Out & About …

… on the North York Moors, or wherever I happen to be.

“Baa, Baa, Black Sheep!”

Ah, warm sunshine and lambs gambolling in the fields. A sure sign that Spring is here.

Everyone knows the nursery rhyme. Once said to have been a proletarian cry in the Middle Ages because the tremendous demand for wool meant that farming land had been turned into pasture for sheep. Thousands of farmhands were thrown out of work. ‘My master and my dame‘ were the King and rich nobility who profited from the wool-growing, and ‘the little boy who cried in the lane‘ was the worker out of a job.

But that’s now thought to be bunkum, dreamt up in the 1930s1Wikipedia Contributors (2022). Baa, Baa, Black Sheep. [online] Wikipedia. Available at: https://en.wikipedia.org/wiki/Baa,_Baa,_Black_Sheep#Origins_and_meaning [Accessed 24 Mar. 2022].. More likely the wool of black sheep may have been highly valued as it could be made into dark cloth without dyeing and fading.

Apparently the nursery rhyme’s well known first line has been said in Parliament.

In the King’s Speech at the opening of Parliament, George IV, when he was Prince Regent is said to have bet the Irish politician and playwright Sheridan 100 guineas that, “either owing to the magnetism (of) his personality or the flutter which the occupants of the Lords’ Chamber were in, so little attention was really paid to the verbal character of the Speech he was making that he could make any interpolation he liked, undetected2Britishnewspaperarchive.co.uk. (2022). “ Baa, Baa, Black Sheep.” | Globe | Tuesday 08 February 1910 | British Newspaper Archive. [online] Available at: https://www.britishnewspaperarchive.co.uk/viewer/bl/0001652/19100208/101/0010 [Accessed 24 Mar. 2022].. The bet was accepted, and the Prince Regent agreed to introduce the words, “Baa, baa, black sheep,” in the middle the Speech. If anybody where to smile or look startled, then the bet would be lost. And sure enough, after a rambling account of Wellesley’s difficulties in Spain, the Regent cleared his throat, said, “Baa, baa, black sheep,” and went on, without apparently generating any comment or surprise. The bet had been won.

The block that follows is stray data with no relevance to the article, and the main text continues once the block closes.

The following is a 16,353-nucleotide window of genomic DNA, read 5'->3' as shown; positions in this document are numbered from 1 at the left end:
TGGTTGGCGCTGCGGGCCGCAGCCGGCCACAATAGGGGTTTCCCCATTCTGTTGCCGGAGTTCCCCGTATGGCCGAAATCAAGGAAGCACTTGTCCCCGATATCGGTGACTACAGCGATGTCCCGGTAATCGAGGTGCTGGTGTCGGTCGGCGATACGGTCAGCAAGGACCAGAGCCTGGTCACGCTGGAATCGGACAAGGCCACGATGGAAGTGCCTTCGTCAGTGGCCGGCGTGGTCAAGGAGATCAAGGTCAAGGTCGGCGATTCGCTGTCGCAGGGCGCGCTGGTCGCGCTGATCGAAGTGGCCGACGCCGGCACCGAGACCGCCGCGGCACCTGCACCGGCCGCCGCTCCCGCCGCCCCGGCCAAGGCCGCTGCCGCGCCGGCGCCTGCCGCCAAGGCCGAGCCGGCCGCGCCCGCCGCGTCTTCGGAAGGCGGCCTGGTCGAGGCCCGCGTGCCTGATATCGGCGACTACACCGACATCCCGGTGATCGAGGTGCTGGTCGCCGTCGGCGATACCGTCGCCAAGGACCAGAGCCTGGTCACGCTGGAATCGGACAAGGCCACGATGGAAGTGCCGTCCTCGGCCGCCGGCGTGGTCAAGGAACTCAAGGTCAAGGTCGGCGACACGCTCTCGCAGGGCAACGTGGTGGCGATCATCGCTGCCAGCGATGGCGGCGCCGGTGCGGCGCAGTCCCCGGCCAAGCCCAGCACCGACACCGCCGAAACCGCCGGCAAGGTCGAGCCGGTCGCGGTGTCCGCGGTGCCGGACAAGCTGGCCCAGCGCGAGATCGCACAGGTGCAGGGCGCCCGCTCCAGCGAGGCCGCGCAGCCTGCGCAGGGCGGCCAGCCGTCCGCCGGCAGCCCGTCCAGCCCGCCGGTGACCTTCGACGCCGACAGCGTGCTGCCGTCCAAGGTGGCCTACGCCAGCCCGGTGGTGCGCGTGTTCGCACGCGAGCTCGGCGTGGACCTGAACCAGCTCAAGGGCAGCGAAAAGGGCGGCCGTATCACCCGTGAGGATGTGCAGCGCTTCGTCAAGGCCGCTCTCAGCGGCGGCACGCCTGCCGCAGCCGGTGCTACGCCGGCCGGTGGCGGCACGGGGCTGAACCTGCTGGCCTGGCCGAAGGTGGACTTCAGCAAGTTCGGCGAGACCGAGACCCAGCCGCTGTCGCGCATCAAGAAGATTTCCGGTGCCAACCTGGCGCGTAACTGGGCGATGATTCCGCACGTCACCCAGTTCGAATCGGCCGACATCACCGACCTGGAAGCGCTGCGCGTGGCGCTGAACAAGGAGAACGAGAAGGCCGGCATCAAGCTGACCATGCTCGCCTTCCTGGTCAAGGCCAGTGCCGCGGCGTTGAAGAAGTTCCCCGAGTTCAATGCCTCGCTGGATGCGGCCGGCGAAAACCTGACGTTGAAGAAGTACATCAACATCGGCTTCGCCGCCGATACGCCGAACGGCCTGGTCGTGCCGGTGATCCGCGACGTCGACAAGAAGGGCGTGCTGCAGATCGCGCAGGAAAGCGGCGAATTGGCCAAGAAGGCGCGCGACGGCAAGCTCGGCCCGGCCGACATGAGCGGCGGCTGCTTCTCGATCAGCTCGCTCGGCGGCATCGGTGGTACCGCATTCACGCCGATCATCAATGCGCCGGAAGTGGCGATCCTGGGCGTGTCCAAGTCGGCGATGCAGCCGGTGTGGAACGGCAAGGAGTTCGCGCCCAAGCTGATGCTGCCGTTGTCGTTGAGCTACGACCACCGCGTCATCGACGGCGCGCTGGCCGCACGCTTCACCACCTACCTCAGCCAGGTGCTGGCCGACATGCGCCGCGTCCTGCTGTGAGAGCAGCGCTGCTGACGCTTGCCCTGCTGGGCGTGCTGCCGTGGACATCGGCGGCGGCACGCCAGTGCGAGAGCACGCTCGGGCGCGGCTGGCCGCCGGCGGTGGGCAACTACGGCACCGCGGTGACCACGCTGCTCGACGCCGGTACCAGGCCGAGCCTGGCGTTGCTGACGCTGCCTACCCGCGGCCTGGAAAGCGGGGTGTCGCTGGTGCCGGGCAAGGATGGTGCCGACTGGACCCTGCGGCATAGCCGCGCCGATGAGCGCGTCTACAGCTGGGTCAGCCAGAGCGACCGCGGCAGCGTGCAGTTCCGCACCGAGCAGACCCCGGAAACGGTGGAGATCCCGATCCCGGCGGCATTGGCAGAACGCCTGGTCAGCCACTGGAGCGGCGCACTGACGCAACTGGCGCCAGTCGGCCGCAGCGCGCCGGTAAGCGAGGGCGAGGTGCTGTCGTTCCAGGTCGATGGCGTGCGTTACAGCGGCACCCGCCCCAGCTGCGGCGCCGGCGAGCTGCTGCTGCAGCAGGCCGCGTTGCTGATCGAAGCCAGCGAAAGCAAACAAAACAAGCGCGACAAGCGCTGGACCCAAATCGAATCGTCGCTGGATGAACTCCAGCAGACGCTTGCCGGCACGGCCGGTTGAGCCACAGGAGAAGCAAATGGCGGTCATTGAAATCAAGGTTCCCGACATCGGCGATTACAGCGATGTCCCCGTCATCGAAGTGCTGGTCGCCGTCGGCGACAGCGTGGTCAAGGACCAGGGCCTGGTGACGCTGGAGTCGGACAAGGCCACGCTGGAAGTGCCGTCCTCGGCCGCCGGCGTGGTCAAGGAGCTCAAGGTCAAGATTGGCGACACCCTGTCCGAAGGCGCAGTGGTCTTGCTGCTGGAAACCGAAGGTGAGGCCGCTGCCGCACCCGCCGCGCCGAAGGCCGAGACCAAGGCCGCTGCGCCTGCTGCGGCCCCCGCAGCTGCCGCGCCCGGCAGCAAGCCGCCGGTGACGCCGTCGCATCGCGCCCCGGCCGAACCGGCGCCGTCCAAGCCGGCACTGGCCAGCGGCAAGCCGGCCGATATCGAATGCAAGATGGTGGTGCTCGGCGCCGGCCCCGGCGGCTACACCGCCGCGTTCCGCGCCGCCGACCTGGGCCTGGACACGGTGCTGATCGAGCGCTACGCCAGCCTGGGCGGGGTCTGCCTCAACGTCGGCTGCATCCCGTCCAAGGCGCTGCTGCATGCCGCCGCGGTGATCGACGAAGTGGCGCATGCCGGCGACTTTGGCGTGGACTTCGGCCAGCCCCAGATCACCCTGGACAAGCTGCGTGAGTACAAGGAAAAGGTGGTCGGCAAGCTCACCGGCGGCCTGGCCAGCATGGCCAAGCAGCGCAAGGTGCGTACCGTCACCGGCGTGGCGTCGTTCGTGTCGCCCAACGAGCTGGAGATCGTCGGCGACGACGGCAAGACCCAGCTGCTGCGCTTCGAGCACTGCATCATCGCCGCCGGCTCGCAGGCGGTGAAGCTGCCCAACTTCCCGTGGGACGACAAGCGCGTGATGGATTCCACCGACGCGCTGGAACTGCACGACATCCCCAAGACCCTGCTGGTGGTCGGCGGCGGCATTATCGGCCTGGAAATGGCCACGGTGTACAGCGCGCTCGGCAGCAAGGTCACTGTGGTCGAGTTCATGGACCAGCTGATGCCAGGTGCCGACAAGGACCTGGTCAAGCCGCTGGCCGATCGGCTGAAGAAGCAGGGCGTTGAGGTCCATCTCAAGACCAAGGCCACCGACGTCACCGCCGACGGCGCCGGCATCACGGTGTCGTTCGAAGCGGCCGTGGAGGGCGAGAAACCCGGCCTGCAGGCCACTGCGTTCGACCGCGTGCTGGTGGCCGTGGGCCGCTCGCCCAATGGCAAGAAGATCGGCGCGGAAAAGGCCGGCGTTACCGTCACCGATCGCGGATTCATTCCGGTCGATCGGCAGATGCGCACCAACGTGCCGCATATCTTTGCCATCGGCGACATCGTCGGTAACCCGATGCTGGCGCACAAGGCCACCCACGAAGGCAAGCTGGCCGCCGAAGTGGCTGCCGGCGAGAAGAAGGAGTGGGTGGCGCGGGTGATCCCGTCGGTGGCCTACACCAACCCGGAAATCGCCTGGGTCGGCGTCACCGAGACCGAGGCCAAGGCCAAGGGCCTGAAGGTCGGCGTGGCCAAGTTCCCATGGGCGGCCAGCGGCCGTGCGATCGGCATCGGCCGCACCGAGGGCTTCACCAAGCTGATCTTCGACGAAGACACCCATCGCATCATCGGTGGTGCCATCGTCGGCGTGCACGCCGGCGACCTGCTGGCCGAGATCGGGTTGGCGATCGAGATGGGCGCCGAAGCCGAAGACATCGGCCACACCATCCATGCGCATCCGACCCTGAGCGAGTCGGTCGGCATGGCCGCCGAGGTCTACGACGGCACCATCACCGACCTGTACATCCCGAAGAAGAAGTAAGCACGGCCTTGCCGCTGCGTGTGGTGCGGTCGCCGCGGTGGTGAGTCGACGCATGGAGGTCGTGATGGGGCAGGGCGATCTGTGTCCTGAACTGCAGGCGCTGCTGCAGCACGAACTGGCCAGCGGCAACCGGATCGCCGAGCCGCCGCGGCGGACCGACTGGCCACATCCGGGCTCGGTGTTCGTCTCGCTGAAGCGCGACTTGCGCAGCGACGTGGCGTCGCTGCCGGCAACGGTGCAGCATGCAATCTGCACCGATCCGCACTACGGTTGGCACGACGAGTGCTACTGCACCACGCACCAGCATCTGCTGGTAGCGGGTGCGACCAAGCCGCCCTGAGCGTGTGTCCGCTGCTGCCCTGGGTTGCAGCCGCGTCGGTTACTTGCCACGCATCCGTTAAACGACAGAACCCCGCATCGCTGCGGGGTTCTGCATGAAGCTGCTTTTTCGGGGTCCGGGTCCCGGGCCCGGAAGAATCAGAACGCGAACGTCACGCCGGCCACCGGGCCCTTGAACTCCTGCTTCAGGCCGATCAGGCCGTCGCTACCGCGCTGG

Sheridan afterwards asked George Canning if had heard the Prince Regent say ‘Baa baa black sheep‘. “Yes,” Canning replied, “but, as he was looking straight in your direction at the moment, I deemed it merely a personal allusion, and thought no more about it3Britishnewspaperarchive.co.uk. (2022). “Baa, Baa. Black Sheep” Inserted Into King’s Speech! Giant King Of The Danes. C.f.i. and British Ttbrils. London, Saturday.. The | Belfast Telegraph | Saturday 12 January 1924 | British Newspaper Archive. [online] Available at: https://www.britishnewspaperarchive.co.uk/viewer/bl/0002318/19240112/117/0010 [Accessed 24 Mar. 2022]..





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